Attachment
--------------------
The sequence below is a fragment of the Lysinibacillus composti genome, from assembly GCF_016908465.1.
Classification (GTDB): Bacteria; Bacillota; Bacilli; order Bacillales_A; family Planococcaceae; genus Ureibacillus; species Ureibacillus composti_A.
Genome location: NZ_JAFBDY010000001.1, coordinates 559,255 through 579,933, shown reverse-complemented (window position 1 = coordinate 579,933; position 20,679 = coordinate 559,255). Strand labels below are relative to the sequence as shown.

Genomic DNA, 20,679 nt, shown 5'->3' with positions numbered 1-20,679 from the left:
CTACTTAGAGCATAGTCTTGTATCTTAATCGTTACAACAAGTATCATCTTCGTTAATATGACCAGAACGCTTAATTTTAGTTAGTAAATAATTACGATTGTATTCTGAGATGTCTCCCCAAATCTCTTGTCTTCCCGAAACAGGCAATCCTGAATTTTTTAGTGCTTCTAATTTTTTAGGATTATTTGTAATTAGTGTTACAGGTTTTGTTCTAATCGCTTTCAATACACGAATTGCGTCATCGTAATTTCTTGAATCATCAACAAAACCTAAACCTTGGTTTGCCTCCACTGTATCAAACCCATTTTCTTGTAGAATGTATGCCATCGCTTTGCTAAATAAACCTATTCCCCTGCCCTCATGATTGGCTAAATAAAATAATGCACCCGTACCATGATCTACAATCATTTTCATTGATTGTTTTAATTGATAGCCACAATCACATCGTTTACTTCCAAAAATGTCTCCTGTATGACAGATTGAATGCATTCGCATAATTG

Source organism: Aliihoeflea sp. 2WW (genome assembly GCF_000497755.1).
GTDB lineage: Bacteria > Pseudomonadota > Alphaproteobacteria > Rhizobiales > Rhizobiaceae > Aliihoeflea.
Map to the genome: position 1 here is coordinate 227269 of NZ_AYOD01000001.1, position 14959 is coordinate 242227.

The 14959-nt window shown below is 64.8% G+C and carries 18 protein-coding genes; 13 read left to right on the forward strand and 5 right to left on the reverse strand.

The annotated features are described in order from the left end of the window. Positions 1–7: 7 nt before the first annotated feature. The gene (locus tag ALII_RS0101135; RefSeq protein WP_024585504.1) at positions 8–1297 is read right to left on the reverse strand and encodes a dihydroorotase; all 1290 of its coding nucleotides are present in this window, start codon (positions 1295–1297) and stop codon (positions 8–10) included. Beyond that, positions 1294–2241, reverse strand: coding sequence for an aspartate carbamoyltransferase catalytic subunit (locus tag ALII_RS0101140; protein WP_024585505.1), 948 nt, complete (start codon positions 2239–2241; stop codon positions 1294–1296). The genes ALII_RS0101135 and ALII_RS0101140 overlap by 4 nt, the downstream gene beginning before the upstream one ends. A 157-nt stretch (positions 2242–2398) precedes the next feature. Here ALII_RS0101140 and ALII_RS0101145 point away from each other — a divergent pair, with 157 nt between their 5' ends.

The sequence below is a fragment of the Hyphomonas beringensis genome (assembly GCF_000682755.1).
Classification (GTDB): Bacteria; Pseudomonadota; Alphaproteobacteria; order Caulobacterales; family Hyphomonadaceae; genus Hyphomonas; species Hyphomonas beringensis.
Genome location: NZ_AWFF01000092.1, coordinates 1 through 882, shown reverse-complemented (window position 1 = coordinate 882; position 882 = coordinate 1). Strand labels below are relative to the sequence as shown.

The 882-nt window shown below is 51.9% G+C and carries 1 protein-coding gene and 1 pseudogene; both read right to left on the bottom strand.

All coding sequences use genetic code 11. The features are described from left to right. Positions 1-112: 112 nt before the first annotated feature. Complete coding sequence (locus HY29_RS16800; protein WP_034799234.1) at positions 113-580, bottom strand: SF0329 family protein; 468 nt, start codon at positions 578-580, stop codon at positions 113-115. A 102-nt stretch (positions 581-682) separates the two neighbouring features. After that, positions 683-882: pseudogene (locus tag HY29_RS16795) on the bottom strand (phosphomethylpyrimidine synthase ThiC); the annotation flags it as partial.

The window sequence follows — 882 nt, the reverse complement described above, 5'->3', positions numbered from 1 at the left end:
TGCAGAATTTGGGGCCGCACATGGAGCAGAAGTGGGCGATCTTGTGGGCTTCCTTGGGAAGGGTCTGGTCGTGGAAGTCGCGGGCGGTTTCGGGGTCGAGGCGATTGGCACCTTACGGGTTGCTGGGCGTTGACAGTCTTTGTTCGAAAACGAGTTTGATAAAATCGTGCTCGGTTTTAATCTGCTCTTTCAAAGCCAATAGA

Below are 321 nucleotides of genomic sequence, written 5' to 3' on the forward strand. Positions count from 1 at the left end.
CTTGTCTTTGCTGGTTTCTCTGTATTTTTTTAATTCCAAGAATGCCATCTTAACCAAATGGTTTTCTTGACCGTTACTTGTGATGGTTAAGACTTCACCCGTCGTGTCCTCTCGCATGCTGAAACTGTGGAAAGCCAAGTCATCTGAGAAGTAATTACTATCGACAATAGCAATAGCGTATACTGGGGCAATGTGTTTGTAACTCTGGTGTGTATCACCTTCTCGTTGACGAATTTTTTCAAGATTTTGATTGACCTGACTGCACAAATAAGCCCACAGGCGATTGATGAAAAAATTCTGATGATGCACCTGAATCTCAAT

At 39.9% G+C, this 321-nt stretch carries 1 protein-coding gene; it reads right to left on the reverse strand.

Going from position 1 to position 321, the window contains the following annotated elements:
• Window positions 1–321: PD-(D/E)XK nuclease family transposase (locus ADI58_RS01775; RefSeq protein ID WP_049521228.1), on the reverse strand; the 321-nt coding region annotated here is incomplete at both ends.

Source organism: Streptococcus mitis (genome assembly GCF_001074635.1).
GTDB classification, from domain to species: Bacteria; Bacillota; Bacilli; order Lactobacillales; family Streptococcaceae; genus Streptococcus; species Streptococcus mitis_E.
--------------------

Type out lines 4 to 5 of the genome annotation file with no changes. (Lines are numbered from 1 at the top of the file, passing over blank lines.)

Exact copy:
Genomic DNA, 20,679 nt, shown 5'->3' with positions numbered 1-20,679 from the left:
CTACTTAGAGCATAGTCTTGTATCTTAATCGTTACAACAAGTATCATCTTCGTTAATATGACCAGAACGCTTAATTTTAGTTAGTAAATAATTACGATTGTATTCTGAGATGTCTCCCCAAATCTCTTGTCTTCCCGAAACAGGCAATCCTGAATTTTTTAGTGCTTCTAATTTTTTAGGATTATTTGTAATTAGTGTTACAGGTTTTGTTCTAATCGCTTTCAATACACGAATTGCGTCATCGTAATTTCTTGAATCATCAACAAAACCTAAACCTTGGTTTGCCTCCACTGTATCAAACCCATTTTCTTGTAGAATGTATGCCATCGCTTTGCTAAATAAACCTATTCCCCTGCCCTCATGATTGGCTAAATAAAATAATGCACCCGTACCATGATCTACAATCATTTTCATTGATTGTTTTAATTGATAGCCACAATCACATCGTTTACTTCCAAAAATGTCTCCTGTATGACAGATTGAATGCATTCGCATAATTG